• Tomsk (@tomsk) said on 8th July 2013, 21:52

          Yes. How many of us were thinking after the race “I wish that had gone on 2 laps longer”? Probably everyone except Vettel…

          Why can’t they just throw the green flag sooner, with the lapped guys half way round the lap somewhere? No need for them to catch the queue (and on long tracks beginning with S like Silverstone, Spa and Singapore that takes forever) They’d see the green flags immediately, and would still be better off than being a lap down as they’d have a clear track to run at full speed for a while.

      • W-K (@w-k) said on 8th July 2013, 21:00

        I don’t think anyone disputes that, but why wasn’t it cancelled, i.e. in at end of that lap, when it was absolutely clear that the danger had passed.

    • Solo (@solo) said on 30th August 2013, 15:22

      It doesn’t matter how much of a big deal it was because even before the safety car managed to be deployed the danger had long passed. So it got out on the track for no reason in the end.
      It was more like getting it out to show a serious reaction than anything to do about safety.

  3. Joe Papp (@joepa) said on 8th July 2013, 15:16

    Martin Brundle had a hilarious quote about Charlie Whiting’s “nightmare” regarding this scenario! (Glad no one was hurt, but holy smokes that was funny, what Brundle said…)

  4. Roald (@roald) said on 8th July 2013, 15:20

    I think I read somewhere before marshals are able to put the car in neutral from the outside of the car. Is that true or not? If so, why must a driver put the car in neutral himself? Leaving it in gear before someone arrives fixes future cases like this.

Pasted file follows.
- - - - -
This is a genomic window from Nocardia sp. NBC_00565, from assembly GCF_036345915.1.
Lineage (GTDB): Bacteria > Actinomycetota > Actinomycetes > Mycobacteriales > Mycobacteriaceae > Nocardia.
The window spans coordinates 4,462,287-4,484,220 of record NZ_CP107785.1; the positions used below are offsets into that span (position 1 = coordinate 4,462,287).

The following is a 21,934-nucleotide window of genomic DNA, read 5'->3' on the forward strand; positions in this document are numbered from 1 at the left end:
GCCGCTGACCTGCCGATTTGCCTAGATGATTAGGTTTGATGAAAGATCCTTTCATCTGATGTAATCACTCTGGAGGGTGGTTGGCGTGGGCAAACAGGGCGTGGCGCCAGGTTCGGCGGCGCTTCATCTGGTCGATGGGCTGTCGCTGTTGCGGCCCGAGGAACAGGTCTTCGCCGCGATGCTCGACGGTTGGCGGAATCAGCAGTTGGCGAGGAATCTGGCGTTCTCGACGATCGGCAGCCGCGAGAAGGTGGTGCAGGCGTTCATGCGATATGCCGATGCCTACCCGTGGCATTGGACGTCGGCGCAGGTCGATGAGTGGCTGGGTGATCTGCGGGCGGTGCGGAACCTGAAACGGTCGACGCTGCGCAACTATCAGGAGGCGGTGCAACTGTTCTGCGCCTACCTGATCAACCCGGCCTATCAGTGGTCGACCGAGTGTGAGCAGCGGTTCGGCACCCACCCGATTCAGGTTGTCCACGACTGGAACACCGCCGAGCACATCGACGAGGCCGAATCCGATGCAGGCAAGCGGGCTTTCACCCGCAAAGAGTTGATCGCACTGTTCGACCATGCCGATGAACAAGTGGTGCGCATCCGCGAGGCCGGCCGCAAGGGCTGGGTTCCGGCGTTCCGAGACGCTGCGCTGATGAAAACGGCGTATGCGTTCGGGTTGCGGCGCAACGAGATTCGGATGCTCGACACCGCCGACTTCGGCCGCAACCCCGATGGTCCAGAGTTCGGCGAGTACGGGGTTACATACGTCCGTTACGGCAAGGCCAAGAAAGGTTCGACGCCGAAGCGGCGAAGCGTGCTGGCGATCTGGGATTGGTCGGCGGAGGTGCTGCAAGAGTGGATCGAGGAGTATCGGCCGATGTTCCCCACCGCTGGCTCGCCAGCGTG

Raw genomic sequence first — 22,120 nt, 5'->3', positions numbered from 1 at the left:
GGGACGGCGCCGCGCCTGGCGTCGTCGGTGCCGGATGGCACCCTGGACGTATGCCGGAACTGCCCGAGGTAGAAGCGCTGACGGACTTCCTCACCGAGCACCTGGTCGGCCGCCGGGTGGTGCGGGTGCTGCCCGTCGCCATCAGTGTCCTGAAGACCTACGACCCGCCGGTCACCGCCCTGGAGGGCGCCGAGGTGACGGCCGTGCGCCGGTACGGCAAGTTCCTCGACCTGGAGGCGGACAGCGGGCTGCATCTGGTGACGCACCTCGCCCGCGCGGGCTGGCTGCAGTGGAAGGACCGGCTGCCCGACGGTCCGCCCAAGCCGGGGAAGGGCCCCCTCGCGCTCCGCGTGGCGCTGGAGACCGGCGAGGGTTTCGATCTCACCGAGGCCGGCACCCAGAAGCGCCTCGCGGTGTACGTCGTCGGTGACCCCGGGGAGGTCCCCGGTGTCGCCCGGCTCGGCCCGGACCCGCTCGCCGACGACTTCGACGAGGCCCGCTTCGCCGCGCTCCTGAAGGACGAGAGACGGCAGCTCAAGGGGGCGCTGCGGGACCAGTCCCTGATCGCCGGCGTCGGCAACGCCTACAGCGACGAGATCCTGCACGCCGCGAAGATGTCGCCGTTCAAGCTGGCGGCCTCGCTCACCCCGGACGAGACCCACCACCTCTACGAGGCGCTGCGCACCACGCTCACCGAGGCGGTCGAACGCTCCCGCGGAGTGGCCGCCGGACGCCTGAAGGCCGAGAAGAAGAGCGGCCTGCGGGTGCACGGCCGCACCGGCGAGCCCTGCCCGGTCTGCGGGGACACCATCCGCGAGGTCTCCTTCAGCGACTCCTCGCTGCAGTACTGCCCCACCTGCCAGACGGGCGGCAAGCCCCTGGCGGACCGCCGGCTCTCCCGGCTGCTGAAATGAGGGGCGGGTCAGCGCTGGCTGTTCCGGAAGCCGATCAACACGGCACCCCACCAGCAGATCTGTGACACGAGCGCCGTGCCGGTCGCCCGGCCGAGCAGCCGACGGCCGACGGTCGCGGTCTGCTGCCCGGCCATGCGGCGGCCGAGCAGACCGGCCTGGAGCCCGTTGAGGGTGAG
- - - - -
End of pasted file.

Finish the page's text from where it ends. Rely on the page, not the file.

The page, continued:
5. ferrox glideh (@ferrox-glideh) said on 8th July 2013, 15:27

    The first of the Caterhams had a real moment there at 0:01! Hideous danger! But the safety car was called out after the danger had passed. The Marussia actually parked itself in a safer place, as far as I could see. But if the call for a safety car is made, the rules must be followed. Otherwise there would be Total Anarchy. ;)

    • Mike Dee (@mike-dee) said on 8th July 2013, 15:34

      Not really, the Marussia was still off-line when the first Caterham passed by. It was just still on the racing line when Vettel passed by. But as I mentioned before, I don’t think it was really dangerous, as the drivers saw the car from quite far away. And whether the car is stationary or rolling slowly doesn’t really make a big difference.

      • LosD (@losd) said on 8th July 2013, 18:07

        Hmmm… I’m not sure I agree: Being stationary, there’s no chance it will change direction. Even when moving slowly, a sudden directional change (the oncoming drivers cannot see what is going on) would be extremely dangerous.

      • DaveW (@dmw) said on 8th July 2013, 19:16